On 19 May, the European Foundation for Support of Culture, in cooperation with the Italian association Art Ensemble, the Ministry of Cultural Heritage, Activities and Tourism of Italy, the Regional Council of Abruzzo and the Chieti Province Prefect’s Office hosted a musical evening dedicated to the Austro-Hungarian composer, pianist, teacher, conductor and writer Franz Liszt. The event was part of a jubilee concert series marking the 200th anniversary of the Marrucino Teatro in Chieti, Italy.
Franz Liszt was one of the greatest pianists of the 19th century. The era in which he lived was the heyday of concert pianism, and Liszt was at the forefront of this process, possessing unlimited technical prowess. To this day, his virtuosity remains a reference point for contemporary pianists, and his works remain the pinnacle of piano mastery.
In 1843, Liszt, together with tenor Giovanni Battista Rubini, performed a concert tour of the Netherlands and Germany. His active concert career ended in 1848 (the last concert was given in Elizabethgrad), after which Liszt performed rarely.
As a composer, Liszt made a number of discoveries in the field of harmony, melody, form and texture. He created new instrumental genres (rhapsody and symphonic poem) and formed the structure of a single-part cyclic form, which emerged in the works of Schumann and Chopin but was not so boldly developed.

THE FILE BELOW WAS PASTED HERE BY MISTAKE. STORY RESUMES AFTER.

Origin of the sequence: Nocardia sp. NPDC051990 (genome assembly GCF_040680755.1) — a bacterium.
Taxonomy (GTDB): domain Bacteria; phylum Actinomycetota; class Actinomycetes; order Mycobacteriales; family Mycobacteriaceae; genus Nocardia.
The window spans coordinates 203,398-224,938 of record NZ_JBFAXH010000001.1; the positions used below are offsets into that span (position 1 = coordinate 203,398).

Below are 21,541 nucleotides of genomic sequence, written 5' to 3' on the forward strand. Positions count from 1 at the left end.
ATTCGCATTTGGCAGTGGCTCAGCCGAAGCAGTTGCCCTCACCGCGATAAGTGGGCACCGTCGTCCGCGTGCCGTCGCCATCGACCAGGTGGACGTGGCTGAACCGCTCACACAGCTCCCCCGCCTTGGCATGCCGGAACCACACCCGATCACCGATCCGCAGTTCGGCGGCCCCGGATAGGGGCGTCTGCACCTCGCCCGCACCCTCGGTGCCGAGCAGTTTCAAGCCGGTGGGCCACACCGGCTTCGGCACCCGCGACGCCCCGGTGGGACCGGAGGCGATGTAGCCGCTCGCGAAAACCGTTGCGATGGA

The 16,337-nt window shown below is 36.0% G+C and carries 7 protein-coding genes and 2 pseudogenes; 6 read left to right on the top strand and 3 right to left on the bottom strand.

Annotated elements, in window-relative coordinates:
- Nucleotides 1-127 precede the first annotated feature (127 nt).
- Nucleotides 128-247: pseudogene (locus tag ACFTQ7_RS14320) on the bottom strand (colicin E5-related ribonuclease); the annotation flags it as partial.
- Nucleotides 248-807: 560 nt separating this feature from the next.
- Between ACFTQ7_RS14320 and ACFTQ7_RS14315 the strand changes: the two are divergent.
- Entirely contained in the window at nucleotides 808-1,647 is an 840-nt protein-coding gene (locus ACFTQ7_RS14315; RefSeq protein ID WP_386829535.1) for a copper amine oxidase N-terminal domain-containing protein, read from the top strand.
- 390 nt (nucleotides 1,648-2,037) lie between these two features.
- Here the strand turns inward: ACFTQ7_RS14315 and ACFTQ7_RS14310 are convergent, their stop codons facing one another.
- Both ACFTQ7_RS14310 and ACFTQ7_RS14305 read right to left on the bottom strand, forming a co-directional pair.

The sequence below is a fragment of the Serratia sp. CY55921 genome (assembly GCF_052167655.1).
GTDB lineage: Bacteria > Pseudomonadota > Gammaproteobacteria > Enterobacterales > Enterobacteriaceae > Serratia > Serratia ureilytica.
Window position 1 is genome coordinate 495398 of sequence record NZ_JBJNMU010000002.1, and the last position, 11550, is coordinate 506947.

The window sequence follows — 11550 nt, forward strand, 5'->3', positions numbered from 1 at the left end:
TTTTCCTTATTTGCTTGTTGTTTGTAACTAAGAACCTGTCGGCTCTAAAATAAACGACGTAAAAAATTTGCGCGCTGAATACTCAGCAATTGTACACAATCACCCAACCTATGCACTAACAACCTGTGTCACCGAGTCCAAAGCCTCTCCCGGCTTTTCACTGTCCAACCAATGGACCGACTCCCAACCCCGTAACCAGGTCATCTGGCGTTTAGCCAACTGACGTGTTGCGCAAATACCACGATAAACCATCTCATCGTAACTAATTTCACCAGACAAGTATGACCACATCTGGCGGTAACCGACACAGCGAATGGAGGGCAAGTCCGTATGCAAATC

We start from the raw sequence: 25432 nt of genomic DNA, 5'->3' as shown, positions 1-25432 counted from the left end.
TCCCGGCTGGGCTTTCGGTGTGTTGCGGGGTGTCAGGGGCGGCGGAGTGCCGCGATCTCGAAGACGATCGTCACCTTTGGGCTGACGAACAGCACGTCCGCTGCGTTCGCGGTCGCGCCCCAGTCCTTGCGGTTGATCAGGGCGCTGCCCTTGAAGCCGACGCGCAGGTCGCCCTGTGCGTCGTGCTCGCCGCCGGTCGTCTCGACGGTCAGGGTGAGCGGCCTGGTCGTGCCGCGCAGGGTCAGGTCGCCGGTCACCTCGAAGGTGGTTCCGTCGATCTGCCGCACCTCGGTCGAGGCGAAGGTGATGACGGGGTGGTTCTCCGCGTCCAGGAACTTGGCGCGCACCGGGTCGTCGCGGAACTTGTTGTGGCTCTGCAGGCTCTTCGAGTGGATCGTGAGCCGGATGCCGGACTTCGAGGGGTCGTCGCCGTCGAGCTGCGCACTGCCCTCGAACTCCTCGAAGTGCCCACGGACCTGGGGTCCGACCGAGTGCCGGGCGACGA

Liszt actively promoted the idea of synthesizing the arts (an idea that was supported by Wagner). He used to say that the time of “pure arts” was over (this thesis was put forward by the 1850s). If Wagner saw this synthesis in the connection between music and words, for Liszt it was rather related to painting and architecture, although literature played a major role, too. Hence, such an abundance of programme works, including Sposalizio (“Betrothal”) (based on Raphael’s painting), Il penseroso (“Thinker”) (Michelangelo’s sculpture on the tombstone of Lorenzo de’ Medici) and many others. Later, the ideas of synthesis of arts found wide application. Liszt believed in the power of art, which can influence the masses and fight evil. His educational activities were related to this very idea.
During the festive evening on 19 May, Leonardo Pierdomenico (Italy), winner of multiple international competitions, including the Queen Elisabeth Competition, and recipient of the presidential bronze medal for artistic services performed most popular piano compositions by Franz Liszt.